One of the greatest flaws in the Malaysian system of governance, says a retired appellate court judge, is placing ministers above the law and beyond the review of the judiciary.

"The pernicious words, ‘the decision of the minister shall not be queried in any court of law'. started off with the Internal Security Act and have made their way everywhere," lamented former Court of Appeals judge Mahadev Shankar.

lingam tape panel meeting 031007 mahadev shankar"How can 222 MPs sit down and pass a law that makes the minister above the law they themselves make in Parliament?" Mahadev (left) asked.

He said this at a forum on the constitution and governance at the activist group Loyarburok's resource centre in Kuala Lumpur today.

The forum, modelled on the "fish bowl" dialogue session, which is the rage in discussions overseas, was in conjunction with the launch of the book The constitution of Malaysia: A contextual analysis, written by Professor Andrew Harding.

Mahadev also criticised the Official Secrets Act as a stopgap that would not serve to hide anything, as giving someone carte blanche to do things in secret would lead to excesses that would soon grow to big to be hidden.

He pointed out that transparency in the drafting of laws has become more opaque in recent times, relating how parliamentary blue papers or draft laws would be distributed to all concerned parties during his time in public service for effective feedback and discussion.

"Now, somebody had the bright spark to only give (the Bill) to MPs and on the day before it is tabled."

However, Mahadev said he was pleased to see more youths attending events such as this forum and wanting to know about the constitution and governance, as well as taking part in move to change Malaysia for the better.

His parting words: "Be hopeful, be brave and act within the law, if at all possible."

No democracy at the local level

During his turn on the hot seat of the fishbowl, Harding pointed out a few jarring things that he said stood out when he researched aspects of Malaysian governance for his book.

For one, Harding said, the absence of local government elections was of some disquiet, pointing out that "Malaysia is unique among democratic countries around the world, for it does not elect local councillors".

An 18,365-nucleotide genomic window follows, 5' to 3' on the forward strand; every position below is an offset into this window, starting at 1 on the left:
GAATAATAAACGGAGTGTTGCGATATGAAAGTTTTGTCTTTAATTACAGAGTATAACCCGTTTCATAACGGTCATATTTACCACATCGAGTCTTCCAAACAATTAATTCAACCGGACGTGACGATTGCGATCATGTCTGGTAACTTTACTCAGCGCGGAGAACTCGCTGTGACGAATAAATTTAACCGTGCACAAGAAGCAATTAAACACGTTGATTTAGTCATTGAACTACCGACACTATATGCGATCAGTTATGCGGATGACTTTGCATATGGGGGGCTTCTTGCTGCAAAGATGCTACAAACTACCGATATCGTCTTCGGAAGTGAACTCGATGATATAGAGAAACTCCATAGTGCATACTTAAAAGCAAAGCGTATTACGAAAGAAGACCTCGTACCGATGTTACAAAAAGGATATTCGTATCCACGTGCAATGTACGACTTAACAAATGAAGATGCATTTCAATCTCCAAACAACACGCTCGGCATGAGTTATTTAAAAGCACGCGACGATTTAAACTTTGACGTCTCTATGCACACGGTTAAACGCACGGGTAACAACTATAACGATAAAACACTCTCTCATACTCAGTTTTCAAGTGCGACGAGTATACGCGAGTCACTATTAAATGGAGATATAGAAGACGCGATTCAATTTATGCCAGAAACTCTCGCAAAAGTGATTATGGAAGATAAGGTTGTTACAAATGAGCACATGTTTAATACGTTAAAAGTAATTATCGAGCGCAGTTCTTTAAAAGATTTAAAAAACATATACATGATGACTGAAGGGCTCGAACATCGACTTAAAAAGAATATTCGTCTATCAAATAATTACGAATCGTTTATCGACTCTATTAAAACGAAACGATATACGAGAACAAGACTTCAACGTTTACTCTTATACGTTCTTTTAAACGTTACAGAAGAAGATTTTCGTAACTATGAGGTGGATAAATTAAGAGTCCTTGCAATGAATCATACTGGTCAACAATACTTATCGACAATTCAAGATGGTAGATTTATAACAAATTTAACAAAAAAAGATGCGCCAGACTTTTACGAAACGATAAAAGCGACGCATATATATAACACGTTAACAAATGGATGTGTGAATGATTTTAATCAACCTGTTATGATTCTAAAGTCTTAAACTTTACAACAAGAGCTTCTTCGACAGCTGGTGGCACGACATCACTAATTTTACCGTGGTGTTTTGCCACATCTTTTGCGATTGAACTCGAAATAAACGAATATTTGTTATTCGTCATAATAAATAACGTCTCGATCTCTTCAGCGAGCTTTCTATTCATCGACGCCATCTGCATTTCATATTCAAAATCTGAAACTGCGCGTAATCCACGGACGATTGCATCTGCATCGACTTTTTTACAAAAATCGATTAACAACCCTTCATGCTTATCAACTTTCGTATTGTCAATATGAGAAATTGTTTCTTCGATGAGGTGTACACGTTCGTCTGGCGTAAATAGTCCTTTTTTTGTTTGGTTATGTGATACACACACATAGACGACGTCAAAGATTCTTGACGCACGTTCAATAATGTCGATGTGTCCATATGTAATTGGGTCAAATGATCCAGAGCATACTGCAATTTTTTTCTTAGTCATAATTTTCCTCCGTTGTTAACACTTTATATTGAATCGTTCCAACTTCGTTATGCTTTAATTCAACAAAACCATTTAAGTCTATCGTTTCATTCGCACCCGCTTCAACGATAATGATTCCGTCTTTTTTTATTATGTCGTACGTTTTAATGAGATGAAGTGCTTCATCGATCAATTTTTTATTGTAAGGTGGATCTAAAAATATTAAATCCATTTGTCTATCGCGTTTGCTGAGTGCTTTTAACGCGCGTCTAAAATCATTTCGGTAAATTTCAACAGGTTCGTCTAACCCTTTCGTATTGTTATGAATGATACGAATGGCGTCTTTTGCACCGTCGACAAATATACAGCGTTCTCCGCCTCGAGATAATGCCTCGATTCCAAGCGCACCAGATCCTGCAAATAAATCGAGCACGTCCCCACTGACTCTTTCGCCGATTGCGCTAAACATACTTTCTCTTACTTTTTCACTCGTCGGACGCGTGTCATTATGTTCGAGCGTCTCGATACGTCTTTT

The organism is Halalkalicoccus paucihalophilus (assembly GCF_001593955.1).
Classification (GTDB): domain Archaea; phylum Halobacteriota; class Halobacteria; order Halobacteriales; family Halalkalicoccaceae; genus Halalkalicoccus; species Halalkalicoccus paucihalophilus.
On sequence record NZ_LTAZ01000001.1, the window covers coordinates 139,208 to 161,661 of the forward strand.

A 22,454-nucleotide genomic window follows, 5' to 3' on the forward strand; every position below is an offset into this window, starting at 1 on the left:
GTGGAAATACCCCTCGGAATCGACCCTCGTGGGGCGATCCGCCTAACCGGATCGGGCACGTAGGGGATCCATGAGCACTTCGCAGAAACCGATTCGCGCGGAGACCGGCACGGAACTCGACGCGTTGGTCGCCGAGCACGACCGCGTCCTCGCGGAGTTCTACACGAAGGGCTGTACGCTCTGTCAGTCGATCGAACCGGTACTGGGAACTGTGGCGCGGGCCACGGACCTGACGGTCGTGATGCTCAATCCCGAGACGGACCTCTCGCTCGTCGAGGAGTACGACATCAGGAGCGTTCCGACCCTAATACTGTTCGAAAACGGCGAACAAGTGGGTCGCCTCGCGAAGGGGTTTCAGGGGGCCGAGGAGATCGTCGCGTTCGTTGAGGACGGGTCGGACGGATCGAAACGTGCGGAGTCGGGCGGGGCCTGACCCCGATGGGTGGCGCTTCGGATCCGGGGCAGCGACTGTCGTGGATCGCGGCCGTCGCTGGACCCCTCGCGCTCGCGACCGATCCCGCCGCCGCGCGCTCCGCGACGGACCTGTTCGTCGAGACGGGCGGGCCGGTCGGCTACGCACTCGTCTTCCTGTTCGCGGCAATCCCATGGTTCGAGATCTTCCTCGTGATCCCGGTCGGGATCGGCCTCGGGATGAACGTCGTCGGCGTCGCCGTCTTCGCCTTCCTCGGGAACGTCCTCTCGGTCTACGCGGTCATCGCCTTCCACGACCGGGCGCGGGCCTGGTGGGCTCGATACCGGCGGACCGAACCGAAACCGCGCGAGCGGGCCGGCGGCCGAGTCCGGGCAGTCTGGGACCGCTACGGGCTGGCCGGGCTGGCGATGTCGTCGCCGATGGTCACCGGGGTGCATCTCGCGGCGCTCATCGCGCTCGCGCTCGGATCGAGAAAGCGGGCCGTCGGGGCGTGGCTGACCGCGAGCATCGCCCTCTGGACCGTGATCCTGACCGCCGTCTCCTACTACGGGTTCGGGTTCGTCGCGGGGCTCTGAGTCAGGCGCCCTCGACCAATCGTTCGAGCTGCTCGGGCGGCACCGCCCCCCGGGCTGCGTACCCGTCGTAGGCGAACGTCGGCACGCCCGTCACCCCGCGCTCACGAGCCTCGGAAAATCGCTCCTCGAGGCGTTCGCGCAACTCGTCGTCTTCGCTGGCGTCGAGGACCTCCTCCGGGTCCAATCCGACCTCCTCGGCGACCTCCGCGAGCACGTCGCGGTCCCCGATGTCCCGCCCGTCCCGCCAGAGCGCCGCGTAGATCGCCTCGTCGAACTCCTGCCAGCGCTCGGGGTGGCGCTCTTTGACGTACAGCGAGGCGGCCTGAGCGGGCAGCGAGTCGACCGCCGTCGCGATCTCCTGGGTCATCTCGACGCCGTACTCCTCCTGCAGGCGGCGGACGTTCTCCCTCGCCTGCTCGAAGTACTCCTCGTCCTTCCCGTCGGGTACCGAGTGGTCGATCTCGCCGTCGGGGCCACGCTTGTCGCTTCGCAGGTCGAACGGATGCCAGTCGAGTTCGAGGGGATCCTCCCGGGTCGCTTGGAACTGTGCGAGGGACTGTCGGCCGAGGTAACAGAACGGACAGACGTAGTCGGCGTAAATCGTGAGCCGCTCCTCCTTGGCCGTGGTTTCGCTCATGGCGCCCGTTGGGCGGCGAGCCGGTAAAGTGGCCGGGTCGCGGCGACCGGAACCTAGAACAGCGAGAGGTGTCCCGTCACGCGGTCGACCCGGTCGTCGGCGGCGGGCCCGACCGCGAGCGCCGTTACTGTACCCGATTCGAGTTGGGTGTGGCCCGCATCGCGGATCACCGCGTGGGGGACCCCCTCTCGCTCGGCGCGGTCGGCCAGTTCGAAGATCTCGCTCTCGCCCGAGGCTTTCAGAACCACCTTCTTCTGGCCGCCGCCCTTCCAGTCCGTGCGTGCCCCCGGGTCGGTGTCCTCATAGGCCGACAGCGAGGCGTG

The absence of democracy at the local government level, he warned, would make it difficult to hold councillors accountable for their performance or actions.

This was a problem, he argued, because local governments made decisions impacting the lives of citizens and it was therefore important that persons who are capable are elected into the seats and the councillors be made accountable for their actions.

He also spoke out against what he believes to be disproportionate weightage given to rural voters, resulting in tiny constituencies where one vote counts way many more times then other that cast in a larger voting constituency.

"Giving them better services, better education, transport and healthcare," he argued would be of more use and more welcome to the rural people than to make rural votes worth more.

Harding also pointed out that members of independent commissions, such as the Election Commission in neighbouring Thailand, for example, were appointed by appointment boards that themselves were independent and which made appointments, not mere recommendations.

Such measures, he said were necessary for the Malaysian system to ensure the independence of such commissions, though he admitted that for most of the things he pointed out, constitutional amendments would have to be made and this would take some time.

Harding also agreed with an opinion expressed by a member of the floor that it would take 10 to 15 years for some of the reforms to take effect, which was why, he said, the people should start on the journey now, as each and every democracy was a work in progress, especially one as young as Malaysia's.